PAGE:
MRI REFERRAL RATE FOR PHYSICIAN FACILITY OWNERS IS 54% HIGHER THAN NONOWNERS, GAO STUDY FINDS; REP. STARK URGES ENACTMENT OF COMPREHENSIVE REFERRAL BAN
This article was originally published in The Gray Sheet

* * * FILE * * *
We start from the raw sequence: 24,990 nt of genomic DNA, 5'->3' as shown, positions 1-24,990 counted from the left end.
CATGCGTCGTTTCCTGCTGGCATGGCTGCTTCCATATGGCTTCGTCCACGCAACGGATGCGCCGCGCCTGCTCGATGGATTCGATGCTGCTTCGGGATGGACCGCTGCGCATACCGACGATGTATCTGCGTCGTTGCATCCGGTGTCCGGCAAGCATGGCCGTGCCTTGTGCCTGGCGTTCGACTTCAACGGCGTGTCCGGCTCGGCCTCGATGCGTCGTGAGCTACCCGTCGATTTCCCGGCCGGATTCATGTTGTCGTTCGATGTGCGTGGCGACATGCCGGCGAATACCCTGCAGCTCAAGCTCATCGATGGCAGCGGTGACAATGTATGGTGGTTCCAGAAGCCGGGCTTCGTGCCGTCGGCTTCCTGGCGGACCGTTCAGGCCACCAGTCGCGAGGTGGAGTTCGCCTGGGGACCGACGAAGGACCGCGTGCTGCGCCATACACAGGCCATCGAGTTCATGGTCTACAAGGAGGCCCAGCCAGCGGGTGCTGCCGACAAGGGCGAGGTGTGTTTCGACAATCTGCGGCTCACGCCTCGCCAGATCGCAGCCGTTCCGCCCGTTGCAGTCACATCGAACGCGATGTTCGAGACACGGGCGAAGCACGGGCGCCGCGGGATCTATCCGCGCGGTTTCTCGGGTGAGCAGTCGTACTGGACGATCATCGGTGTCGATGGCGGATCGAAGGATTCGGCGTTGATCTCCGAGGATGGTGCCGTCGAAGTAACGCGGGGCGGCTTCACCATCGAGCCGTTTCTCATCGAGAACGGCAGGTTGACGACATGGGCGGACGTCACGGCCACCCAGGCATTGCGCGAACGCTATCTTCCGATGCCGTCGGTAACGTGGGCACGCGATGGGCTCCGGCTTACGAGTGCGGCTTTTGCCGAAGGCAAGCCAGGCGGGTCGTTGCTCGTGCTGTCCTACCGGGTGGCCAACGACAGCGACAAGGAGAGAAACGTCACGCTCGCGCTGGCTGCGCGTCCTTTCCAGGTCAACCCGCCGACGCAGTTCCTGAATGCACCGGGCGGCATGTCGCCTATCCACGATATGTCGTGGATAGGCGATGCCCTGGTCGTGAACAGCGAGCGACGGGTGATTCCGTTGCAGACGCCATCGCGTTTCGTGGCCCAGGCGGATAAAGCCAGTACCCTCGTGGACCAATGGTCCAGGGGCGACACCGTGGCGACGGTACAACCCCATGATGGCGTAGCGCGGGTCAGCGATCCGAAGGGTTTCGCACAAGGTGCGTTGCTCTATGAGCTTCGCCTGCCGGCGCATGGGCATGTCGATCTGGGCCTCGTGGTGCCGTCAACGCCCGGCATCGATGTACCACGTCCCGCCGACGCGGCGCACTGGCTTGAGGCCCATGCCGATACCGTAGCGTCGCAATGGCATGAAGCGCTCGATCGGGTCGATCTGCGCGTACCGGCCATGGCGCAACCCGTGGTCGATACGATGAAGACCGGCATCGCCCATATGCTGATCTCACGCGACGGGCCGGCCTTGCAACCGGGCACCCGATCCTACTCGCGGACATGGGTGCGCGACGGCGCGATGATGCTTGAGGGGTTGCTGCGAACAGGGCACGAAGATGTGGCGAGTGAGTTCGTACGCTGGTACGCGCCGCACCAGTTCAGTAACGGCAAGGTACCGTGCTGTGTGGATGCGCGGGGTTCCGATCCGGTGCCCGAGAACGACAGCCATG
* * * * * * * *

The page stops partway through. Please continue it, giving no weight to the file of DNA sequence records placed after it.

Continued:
Executive SummaryMagnetic resonance imaging scan referral rates for physicians with ownership in free-standing MRI facilities were 54% higher than for nonowners in a study conducted by the General Accounting Office. The results were released April 20 at a House Ways and Means health subcommittee hearing on physician self- referral. Preliminary results from an ongoing analysis of 1990 Florida Medicare claims found that "physicians with a financial interest in free-standing (nonhospital) imaging facilities refer their patients more frequently, for more expensive imaging services, than do other physicians," according to testimony provided by Janet Shikles, director of health financing and policy issues in GAO's human resources division. GAO also reported that physician owner referral rates were 28% higher for computed tomography and 25% higher for ultrasound and echocardiography. Subcommittee Chairman Pete Stark (D-Calif.) cited the GAO study as evidence of the need for a broad ban on physician self- referral. Stark introduced legislation (H.R. 345) to implement a comprehensive ban on Jan. 6. "This study strongly supports what I have contended all along -- physician ownership and referral arrangements cost all of us money," Stark proclaimed in a prepared statement on the hearing. "Only by enacting a comprehensive, across-the-board ban on referrals can we protect and improve consumers' confidence in their physicians." Stark was the sponsor of a provision in the Omnibus Budget Reconciliation Act of 1990 that bans physician self-referral to clinical laboratories for Medicare services. H.R. 345 would extend the ban to other types of diagnostic facilities and would cover non-Medicare services. Much of the discussion at the hearing centered on possible exemptions from a broad self-referral ban, particularly for underserved rural or inner-city areas where a ban could create problems with access to health services. Reps. Sander Levin (D- Mich.) and Michael Andrews (D-Tex.) maintained that legislation should not prescribe exemptions, but it should allow physicians to apply for exemptions under certain circumstances. Andrews stated: "There may be the need for exceptions, but...I think the burden should fall on those seeking the exceptions." At the same hearing, the subcommittee addressed Clinton Administration proposals to trim $685 mil. from Medicare reimbursement for durable medical equipment and $2.8 bil. from clinical laboratory services reimbursement over the next five years. The proposals are included in the administration's fiscal year 1994 budget request ("The Gray Sheet" April 12, p. 6). James Liken, representing the National Association of Medical Equipment Suppliers, expressed concern that the DME provisions of the budget proposal would "erect still further barriers to using home care at the very time when public policy should be encouraging home medical equipment and other in-home services" as an alternative to institutional care. Liken reiterated equipment supplier opposition to provisions such as a proposal to allow for readjustment of DME reimbursement based on "market factors" ("The Gray Sheet" April 5, p. 9). Commenting on the proposed $2.8 bil. in clinical lab payment reductions, Hope Foster, general counsel for the American Clinical Laboratory Association, argued that the budget proposal calls for labs to "contribute disproportionately to deficit reduction." She contended that "labs would shoulder over 18% of the [Medicare] Part B savings...even though [labs] constitute only 5% of Part B expenditures." Foster added, however, that ACLA would accept the proposals for reimbursement cuts if Congress enacted a laboratory direct billing law. Foster said such a law would "enable laboratories to absorb the lower Medicare reimbursement proposed by the Administration because it would eliminate the inequities" of indirect billing to physicians. A direct billing provision is included in HR 200, a managed competition bill introduced by Stark and House Majority Leader Richard Gephardt on Jan. 5 ("The Gray Sheet" Jan. 11, p. 13).
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